The artists frames are an important part of the paintings, they are what first grabbed my attention after all. The small paintings in those large frames are incredibly effective in my opinion, they really lend themselves to the folk art movement which Aberchrombie was a part of. They express a the DIY culture of working class artists that can’t afford to get their work professionally printed and give a haptic dimension to the work that I’m completely in love with. I want to play around with a similar frame-to-work ratio. I love how it looks and I think its just what my artwork needs.

New materials and work flow

That being said about Aberchrombie’s work, I’m going to print my work in the dark room and make some janky frames for them. I have access to my grandad’s garage and all the tools I need to cut rebates and curves into the wood. As well as these finishing touches I have bought some water colour paper to make some salt and albumen prints. I’ve also bought some inks to hand colour these prints. With these new techniques I am going to be making surreal collages on photoshop and printing/colouring them in the darkroom. I’m very excited. I’ve made my first darkroom prints that you can find here at the bottom of the page.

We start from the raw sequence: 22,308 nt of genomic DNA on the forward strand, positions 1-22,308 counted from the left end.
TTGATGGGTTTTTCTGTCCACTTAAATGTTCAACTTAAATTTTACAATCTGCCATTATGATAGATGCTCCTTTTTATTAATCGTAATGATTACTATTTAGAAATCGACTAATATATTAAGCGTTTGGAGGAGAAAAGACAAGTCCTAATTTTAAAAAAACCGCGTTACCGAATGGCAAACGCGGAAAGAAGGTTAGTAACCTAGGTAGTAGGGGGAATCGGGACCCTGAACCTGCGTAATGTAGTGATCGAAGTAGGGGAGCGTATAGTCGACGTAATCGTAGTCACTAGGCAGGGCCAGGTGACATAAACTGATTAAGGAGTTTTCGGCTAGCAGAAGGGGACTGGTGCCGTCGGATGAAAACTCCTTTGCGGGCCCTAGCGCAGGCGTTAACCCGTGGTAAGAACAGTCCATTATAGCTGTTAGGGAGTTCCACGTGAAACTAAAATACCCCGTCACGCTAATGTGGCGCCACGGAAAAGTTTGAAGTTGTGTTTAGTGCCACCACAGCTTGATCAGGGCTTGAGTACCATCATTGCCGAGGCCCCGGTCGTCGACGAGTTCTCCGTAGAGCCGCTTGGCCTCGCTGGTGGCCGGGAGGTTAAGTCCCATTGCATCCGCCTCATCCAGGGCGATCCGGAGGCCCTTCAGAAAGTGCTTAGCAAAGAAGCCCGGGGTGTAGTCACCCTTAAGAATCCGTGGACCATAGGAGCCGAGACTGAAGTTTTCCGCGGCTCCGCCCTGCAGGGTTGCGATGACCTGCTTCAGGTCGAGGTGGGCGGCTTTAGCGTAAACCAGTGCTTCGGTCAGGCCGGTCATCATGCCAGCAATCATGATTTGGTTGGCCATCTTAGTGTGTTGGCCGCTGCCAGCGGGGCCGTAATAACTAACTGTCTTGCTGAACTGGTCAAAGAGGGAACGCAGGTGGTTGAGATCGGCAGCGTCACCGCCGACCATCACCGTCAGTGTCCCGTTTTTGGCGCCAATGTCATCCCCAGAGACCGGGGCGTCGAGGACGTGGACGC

Josef Sudek

At some point in second year I took this Josef Sudek book out of the library and have just now started to analyse the pictures. I can really absorb them now that I’ve been making prints and researching alternative print making.

Sudek was a prolific artist that experimented with lots of different styles of photography from commercial in his youth to fine art/pictorialist work later on his career. I really enjoy the pictures that he made towards the end of his career when money and time weren’t an issue. I can split his work into two styles; the same as my work. Theres his punchy, bold, abstract work (Above) I think I take pictures that are similar (See two of my pictures below)